NARAL Pro-Choice, because without freedom to make decisions about our bodies and our health, we don't have freedom at all (and also to troll Mike Pence).

Good Shepherd Food Bank of Maine, because food insecurity is a problem that crosses political lines.

350 Maine, because climate change is the biggest threat we all, and our planet face.

The American Civil Liberties Union of Maine, because our civil rights are under attack.

Partners in Health, because no matter how bad it gets, someone somewhere has it worse, and Partners in Health brings lifesaving medical care to the very worst off around the world.

I also wrote a (very long, long) letter to Maine's congressional delegation. There have been a lot of petitions and click-sign email campaigns going around, and I've signed some of them, but what I had to say took up a lot more space than a petition or email. There's also been a lot of encouragement to make phone calls, but I really hate using the phone (took me a full week to call and schedule a hair cut) and from what I hear, people get a lot of busy signals and full voicemail boxes. A letter will at least get somewhere, though I doubt the honorable representatives and senators will actually read it. There was so much I wanted to say, I'm sure I missed a lot (I already realized I left out investigations into Trump Foundation and Trump University fraud), but I got some of my most pressing concerns down, and I plan to continue to hold them accountable. Here's what I wrote:

Dear Senators King and Collins,
Representatives Pingree and Poliquin,

I am writing you to express my horror and deep dismay over the election of a racist, xenophobe, sexist, and likely child rapist to the highest office in the land. I insist that you, Maine’s elected officials, stand up to this demagogue at every turn. President Obama set high standards of decorum, compassion, respectability, intelligence, rationality, and unimpeachable character that the office of president has not seen in decades. I insist that you to hold president-elect Trump to Obama’s standards, not to the standards established during the campaign, in which the candidate’s behavior was expected to rise only slightly higher than that of an emotionally disturbed toddler. We have seen first hand in Maine the damage that can be inflicted when an angry, mean-spirited, and irrational bully with the impulse control of a rabid dog and an adherence to ideology that brooks no argument from outside of his narrow world view is elected executive by less than a majority of the voting public. Do not forget that Hillary Clinton won the popular vote by nearly two million votes, at last count. The president-elect does not in any way, shape, or form have a mandate and should not be deferred to as if he does.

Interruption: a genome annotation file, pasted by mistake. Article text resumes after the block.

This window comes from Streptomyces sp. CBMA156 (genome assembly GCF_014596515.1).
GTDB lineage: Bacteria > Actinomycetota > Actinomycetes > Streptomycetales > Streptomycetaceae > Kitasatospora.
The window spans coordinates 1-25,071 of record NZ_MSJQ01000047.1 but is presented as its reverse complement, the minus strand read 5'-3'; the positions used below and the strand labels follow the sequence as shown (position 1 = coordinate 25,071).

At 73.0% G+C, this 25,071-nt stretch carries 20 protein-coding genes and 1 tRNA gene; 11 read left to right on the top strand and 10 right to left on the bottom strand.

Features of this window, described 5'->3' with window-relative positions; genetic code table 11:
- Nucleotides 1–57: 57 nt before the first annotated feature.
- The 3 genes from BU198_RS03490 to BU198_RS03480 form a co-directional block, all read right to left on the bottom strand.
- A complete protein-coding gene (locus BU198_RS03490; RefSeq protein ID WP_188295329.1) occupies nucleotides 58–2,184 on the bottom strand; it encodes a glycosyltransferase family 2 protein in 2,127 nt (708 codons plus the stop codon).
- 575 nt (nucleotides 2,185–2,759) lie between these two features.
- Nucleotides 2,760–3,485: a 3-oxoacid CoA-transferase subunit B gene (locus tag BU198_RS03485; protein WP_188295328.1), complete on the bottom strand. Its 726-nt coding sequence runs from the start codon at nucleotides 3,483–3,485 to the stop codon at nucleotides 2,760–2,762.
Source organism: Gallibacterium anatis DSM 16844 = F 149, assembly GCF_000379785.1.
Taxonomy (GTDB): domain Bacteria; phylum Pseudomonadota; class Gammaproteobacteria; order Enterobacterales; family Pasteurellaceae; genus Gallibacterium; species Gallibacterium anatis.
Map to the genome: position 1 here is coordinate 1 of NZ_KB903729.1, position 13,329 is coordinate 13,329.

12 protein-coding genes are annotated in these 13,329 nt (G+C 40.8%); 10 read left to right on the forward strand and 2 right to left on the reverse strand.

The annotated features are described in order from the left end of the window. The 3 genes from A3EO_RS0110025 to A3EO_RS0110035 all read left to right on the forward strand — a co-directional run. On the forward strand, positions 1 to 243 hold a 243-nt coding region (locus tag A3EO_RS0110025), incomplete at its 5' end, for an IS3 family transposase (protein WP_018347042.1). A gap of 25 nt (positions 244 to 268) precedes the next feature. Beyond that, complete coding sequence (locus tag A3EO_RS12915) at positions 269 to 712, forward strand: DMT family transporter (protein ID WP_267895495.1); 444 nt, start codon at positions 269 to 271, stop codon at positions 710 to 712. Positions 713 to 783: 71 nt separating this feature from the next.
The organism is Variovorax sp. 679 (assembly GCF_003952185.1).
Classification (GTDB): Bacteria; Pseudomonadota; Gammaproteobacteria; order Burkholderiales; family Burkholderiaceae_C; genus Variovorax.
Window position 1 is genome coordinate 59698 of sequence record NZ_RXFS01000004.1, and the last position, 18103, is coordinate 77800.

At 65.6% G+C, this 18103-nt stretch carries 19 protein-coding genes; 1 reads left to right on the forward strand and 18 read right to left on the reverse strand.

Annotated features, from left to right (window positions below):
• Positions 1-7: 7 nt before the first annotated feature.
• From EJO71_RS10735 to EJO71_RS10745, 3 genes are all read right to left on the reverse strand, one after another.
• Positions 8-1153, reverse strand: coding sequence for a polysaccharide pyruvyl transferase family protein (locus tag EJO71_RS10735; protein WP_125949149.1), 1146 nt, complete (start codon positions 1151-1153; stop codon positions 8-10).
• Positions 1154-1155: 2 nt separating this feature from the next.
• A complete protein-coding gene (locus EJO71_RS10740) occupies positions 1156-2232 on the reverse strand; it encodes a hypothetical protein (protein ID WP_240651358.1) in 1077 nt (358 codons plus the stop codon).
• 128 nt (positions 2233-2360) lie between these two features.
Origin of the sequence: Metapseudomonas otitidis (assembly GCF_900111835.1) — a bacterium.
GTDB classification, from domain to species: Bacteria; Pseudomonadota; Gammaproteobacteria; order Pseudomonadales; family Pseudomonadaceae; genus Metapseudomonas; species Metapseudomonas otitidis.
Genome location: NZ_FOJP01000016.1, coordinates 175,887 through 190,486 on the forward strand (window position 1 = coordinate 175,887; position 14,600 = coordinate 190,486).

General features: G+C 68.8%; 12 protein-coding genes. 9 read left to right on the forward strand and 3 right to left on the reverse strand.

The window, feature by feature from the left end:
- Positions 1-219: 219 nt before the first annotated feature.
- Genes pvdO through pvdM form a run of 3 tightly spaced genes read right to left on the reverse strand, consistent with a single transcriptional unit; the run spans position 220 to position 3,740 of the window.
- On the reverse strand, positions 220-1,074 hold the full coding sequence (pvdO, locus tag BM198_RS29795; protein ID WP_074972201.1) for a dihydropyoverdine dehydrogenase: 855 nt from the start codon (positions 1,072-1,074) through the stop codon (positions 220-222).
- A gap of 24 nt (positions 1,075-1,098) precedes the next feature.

There are many ways in which our democracy, our values, and our way of life are threatened by the incoming administration and these must all be countered at every turn, by all of us. But you, as elected officials, have a special role to play and much more resting on your shoulders. Below, I outline some of the many ways you need to speak out and uphold our democratic principles and institutions:

Speak out against any and all rhetoric coming from Trump, his surrogates, advisors, and appointees that demonizes or scapegoats any group of Americans, including people of color, immigrants, refugees, muslims, women, the disabled, and LGBTQ community. Denounce any act of violence or intimidation committed against members of these groups and insist on full investigation of all hate crimes. You also have a special role to play in educating your constituents of the value of a multi-cultural society and demonstrating through your words, actions, and deeds that inclusiveness is one of our greatest values and strengths.

Investigate thoroughly any role Russia played in influencing the election, including hacking of DNC emails and leaking of private information of Democratic candidates.

Insist on full financial and conflict of interest disclosure from the president-elect. Demand tax records for the last 20 years. Require the disclosure of all current, former, and past business interests, especially with regard to foreign nations. Demand the establishment of a blind trust, and/or liquidation of all Trump assets. Investigate each and ever instance of possible misuse of office for personal gain and quid pro quo. Establish a congressional ethics committee to maintain constant tabs on Trump’s business dealings and any possible conflict with US policy or diplomacy. Insist that any Trump family member who is involved in his businesses be excluded from all security briefings, policy discussions, and meetings with foreign officials.